G7 finance ministers have warned of “increased uncertainty” surrounding the global economy and the need to address regulatory gaps in the banking system following the recent financial sector turmoil.
“The global economy has shown resilience against multiple shocks,” the finance ministers of the world’s most advanced economies said in their final communique after a three-day ministerial meeting in Japan.
“However, amid uncertainty about the global economic outlook we need to remain vigilant and remain nimble and flexible in our macroeconomic policy.”
Finance ministers also noted the need to fill “data, supervisory and regulatory gaps” in the banking system that have come to light in the wake of the collapse of Silicon Valley Bank and Signature Bank in March and the turmoil following the failure of First Republic. In recent weeks.
The US And its G7 partners have made closing sanctions loopholes and combating theft their priorities in recent months, as more than a year after Russia’s full-scale invasion of Ukraine, Russia’s appetite for allowing new parts of the economy has waned.
Against that backdrop, the finance ministers also agreed to strengthen intelligence sharing on potential sanctions evasion and to monitor the effectiveness of price caps on Russian crude oil and petroleum products. “We are committed to countering any attempts to circumvent and undermine our sanction measures,” the communique said.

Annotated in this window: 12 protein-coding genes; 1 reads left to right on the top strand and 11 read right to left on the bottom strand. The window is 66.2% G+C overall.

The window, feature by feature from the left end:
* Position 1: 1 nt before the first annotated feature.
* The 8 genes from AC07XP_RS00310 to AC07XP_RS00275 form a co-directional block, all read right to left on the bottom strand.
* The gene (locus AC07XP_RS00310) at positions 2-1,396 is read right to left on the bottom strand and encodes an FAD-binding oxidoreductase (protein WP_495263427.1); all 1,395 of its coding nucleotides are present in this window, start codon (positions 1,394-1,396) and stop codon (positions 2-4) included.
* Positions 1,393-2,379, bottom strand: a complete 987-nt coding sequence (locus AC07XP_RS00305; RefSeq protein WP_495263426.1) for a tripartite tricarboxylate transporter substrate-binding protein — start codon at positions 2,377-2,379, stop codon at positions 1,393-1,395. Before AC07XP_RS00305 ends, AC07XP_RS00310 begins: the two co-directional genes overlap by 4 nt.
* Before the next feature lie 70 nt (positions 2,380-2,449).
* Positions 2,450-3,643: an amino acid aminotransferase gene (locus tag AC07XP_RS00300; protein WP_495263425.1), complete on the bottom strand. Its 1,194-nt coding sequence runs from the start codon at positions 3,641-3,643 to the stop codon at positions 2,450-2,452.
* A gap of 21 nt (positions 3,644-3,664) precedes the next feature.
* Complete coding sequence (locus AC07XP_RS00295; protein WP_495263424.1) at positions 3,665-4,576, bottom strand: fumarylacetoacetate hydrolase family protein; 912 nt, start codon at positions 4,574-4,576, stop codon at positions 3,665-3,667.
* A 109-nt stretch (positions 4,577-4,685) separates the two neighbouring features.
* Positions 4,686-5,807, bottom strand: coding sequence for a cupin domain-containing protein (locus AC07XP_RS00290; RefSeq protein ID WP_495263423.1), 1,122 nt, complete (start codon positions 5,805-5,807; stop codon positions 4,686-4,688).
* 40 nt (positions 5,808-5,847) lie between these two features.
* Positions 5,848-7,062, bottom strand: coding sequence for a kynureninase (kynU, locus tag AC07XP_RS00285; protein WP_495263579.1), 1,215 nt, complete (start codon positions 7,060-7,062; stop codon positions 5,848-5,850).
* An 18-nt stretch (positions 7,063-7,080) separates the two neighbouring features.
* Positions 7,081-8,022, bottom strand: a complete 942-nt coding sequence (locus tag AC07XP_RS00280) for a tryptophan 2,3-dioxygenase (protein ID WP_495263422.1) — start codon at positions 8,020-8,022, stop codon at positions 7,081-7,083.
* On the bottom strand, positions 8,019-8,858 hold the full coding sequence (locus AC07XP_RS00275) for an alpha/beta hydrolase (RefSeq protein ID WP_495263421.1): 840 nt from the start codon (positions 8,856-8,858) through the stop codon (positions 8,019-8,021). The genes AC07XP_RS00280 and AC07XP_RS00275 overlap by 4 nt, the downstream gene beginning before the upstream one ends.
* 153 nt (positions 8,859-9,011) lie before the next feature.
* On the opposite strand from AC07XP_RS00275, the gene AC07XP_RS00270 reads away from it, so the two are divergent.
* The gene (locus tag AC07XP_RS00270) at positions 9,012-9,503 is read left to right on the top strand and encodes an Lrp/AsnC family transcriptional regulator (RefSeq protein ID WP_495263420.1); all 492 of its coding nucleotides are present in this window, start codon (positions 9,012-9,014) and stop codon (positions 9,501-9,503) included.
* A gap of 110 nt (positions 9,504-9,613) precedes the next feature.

The G7 has committed to providing $44bn in economic assistance to Ukraine, enabling the IMF’s approval of a four-year lending program worth $15.6bn.
“It was a great achievement for us that the G7 was able to strengthen its unity instead of going separate ways to tackle major international challenges,” Japanese Finance Minister Shunichi Suzuki said at a news conference on Saturday.
Brussels is also discussing restrictions on EU exports to countries it suspects are re-exporting approved products to Russia, in an effort to prevent critical components from ending up on Ukrainian battlefields, according to people briefed on the discussions.
Ahead of the meeting of finance ministers, US Treasury Secretary Janet Yellen called for “coordinated action” by G7 nations against Beijing’s use of economic coercion but the 14-page document made no reference to economic security concerns related to China.
Yellen’s comments on China came ahead of the conference as Washington finalizes a new outbound investment-screening mechanism aimed at China.
A senior Japanese finance ministry official acknowledged that the issue of economic coercion was raised during the meeting, but declined to comment on the details and whether China was mentioned in those discussions.
Following Yellen’s remarks, China’s foreign ministry said on Friday that it was a “victim of US economic coercion”, citing sweeping export controls released by the US in October that would severely complicate efforts by Chinese companies to develop sophisticated technologies with military applications.
“If any country should be criticized for economic coercion, it should be the United States. The US is overstretching the concept of national security, abusing export controls, and taking discriminatory and unfair measures against foreign companies. It seriously violates the principles of market economy and fair competition,” said spokesman Wang Wenbin.